installing a front derailleur

Discussion in 'Cycling Equipment' started by Vincent Chiao, May 20, 2003.

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  1. hello, i have a roadbike with a rear derailleur and 7 speed cassette (shimano 105 set) but no front
    derailleur. it's a decent--not fantastic, but decent--bike, and i was wondering if it would be
    possible and/or reasonable price and effort wise to install a front derailleur. (part of the reason
    is that this summer i intend to go riding around in a fairly mountainous region and my knees are
    aleady in less than ideal shape.) the bike, unfortunately, does not seem to have the usual front
    derailleur cable stops, so i assume i'd have to have those brazed on. in addition, i assume i'd need
    the following: new front derailleur, new chainring(s), new chain, shifter, derailleur cable. as is
    probably obvious, i don't know a whole lot about bikes but thought that, if it's not too expensive
    to acquire these parts and if i can do most of the labor (other than brazing on those cable stops),
    it might be a good way to learn some stuff. thoughts on the feasibility/ recommendability of this
    idea? thanks! --vincent.
     
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  2. Ny Rides

    Ny Rides Guest

    Before you install a front derraileur, be sure you've got a multi-speed chain ring in front! You may
    need to replace THAT, too!

    Others may have more technical advice about gear rations and stuff - and will probably talk you out
    of modifying the bike. I'd probably agree.
     
  3. Mike S.

    Mike S. Guest

    "vincent chiao" <[email protected]> wrote in message news:[email protected]...
    > hello, i have a roadbike with a rear derailleur and 7 speed cassette (shimano 105 set) but no
    > front derailleur. it's a decent--not fantastic,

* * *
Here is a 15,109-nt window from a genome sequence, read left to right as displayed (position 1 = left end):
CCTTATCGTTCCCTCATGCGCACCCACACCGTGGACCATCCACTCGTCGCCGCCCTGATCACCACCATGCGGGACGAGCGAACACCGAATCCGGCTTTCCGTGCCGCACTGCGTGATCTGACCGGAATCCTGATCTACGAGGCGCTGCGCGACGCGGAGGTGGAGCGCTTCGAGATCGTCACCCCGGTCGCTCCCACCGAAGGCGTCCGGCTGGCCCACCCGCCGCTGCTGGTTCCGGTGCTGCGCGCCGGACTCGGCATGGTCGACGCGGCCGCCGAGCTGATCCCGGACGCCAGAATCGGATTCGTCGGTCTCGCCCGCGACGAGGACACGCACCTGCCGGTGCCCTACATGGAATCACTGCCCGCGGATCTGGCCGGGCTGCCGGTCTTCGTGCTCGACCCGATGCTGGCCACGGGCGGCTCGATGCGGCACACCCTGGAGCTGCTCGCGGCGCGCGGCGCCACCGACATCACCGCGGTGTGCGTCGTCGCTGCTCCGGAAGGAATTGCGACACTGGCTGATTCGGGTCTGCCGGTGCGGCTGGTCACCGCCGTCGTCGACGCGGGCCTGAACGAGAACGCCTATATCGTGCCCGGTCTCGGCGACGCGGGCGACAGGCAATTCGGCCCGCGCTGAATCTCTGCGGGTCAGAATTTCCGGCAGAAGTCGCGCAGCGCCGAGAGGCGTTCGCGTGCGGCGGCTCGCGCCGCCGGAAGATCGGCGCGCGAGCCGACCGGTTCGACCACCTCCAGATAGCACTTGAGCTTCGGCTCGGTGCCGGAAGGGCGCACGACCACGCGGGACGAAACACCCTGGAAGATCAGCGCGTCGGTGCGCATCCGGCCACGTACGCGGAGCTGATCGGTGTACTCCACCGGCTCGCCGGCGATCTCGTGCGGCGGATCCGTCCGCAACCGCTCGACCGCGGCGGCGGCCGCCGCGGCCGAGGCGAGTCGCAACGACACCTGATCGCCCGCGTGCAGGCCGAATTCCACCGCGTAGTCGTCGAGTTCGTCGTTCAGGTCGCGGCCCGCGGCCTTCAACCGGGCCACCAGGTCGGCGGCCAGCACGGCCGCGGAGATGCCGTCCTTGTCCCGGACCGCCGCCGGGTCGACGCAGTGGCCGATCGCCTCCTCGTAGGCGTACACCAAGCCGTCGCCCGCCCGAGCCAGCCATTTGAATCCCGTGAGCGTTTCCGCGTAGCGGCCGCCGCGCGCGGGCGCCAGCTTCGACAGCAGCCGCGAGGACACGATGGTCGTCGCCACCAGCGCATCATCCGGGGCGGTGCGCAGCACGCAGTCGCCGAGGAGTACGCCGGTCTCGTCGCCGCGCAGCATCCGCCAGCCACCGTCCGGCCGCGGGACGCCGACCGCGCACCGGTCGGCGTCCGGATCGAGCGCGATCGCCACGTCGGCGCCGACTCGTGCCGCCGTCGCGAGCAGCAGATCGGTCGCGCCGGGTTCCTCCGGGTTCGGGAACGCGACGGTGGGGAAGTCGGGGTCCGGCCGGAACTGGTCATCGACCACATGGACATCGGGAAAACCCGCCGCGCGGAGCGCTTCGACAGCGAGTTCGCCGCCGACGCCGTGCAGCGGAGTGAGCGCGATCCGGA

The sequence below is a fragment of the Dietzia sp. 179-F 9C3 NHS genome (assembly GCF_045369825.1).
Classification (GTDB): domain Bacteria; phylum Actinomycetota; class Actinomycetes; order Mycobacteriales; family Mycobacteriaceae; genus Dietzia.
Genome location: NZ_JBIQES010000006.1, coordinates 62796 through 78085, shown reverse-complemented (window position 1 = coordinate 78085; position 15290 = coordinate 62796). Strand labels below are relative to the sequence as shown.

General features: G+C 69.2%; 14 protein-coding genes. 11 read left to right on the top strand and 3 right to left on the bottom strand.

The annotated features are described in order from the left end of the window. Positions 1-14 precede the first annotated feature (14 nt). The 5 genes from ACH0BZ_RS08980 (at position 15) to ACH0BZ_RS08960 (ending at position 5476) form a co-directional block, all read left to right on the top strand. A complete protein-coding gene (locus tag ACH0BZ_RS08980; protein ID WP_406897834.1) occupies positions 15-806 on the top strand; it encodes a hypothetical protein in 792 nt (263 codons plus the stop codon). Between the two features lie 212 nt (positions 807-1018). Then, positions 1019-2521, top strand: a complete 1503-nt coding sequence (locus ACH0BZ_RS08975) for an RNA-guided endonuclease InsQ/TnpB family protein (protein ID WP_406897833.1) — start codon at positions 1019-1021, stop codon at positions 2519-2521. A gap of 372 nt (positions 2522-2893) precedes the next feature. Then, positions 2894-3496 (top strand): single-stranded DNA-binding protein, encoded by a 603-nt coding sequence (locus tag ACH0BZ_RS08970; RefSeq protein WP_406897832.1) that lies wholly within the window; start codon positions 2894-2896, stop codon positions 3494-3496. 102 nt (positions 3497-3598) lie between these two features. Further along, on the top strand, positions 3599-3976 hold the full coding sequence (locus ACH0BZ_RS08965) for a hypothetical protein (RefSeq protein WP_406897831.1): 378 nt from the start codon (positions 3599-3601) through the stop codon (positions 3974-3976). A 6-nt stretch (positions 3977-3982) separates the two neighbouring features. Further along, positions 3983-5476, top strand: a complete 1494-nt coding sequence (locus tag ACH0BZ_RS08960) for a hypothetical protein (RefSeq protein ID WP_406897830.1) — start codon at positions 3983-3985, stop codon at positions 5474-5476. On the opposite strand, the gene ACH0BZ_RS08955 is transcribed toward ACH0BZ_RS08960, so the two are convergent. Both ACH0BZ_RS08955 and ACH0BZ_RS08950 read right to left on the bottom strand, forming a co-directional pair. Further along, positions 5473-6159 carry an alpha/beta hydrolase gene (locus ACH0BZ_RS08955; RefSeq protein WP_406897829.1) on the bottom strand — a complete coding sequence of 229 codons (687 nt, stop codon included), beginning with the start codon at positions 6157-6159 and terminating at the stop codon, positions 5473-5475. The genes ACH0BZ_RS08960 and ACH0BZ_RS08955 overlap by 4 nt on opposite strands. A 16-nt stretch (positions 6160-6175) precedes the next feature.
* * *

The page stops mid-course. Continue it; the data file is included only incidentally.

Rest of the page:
but
    > decent--bike, and i was wondering if it would be possible and/or
    reasonable
    > price and effort wise to install a front derailleur. (part of the reason
    is
    > that this summer i intend to go riding around in a fairly mountainous
    region
    > and my knees are aleady in less than ideal shape.) the bike, unfortunately, does not seem to have
    > the usual front derailleur cable stops, so i assume i'd have to have those brazed on. in addition,
    > i assume i'd need the following: new front derailleur, new chainring(s), new chain, shifter,
    > derailleur cable. as is probably obvious, i don't know a whole lot about bikes but thought that,
    > if it's not too expensive to acquire these parts and if i can do
    most
    > of the labor (other than brazing on those cable stops), it might be a good way to learn some
    > stuff. thoughts on the feasibility/ recommendability of this idea? thanks! --vincent.
    >
    >

    Once you get done brazing and upgrading what you have now, you're probably going to be at about the
    same dollar range as if you'd gone out and bought a new hybrid bike. As an added bonus for you, the
    hybrid comes with a triple already installed.

    Alternatively, you can get a smaller front chainring, a bigger set of cogs (+ chain) in the back,
    and just ride what you've got.

    Mike
     
  4. Tbgibb

    Tbgibb Guest

    In article <[email protected]>, "vincent chiao" <[email protected]> writes:

    >hello, i have a roadbike with a rear derailleur and 7 speed cassette (shimano 105 set) but no front
    >derailleur. it's a decent--not fantastic, but decent--bike, and i was wondering if it would be
    >possible and/or reasonable price and effort wise to install a front derailleur. (part of the reason
    >is that this summer i intend to go riding around in a fairly mountainous region and my knees are
    >aleady in less than ideal shape.) the bike, unfortunately, does not seem to have the usual front
    >derailleur cable stops, so i assume i'd have to have those brazed on. in addition, i assume i'd
    >need the following: new front derailleur, new chainring(s), new chain, shifter, derailleur cable.
    >as is probably obvious, i don't know a whole lot about bikes but thought that, if it's not too
    >expensive to acquire these parts and if i can do most of the labor (other than brazing on those
    >cable stops), it might be a good way to learn some stuff. thoughts on the feasibility/
    >recommendability of this idea? thanks!

    I may be fuzzy on what you are doing here, but you can probably get by without any brazing. Is there
    a cable guide on the bottom of the BB for the rear derailleur? If so, does it have an empty guide
    slot for the front derailleur? If you have that, or can add one that covers both cables then all you
    need is a clamp on set of shifters for your downtube. Where is the shifter for your rear derailleur?

    Tom Gibb <[email protected]
     
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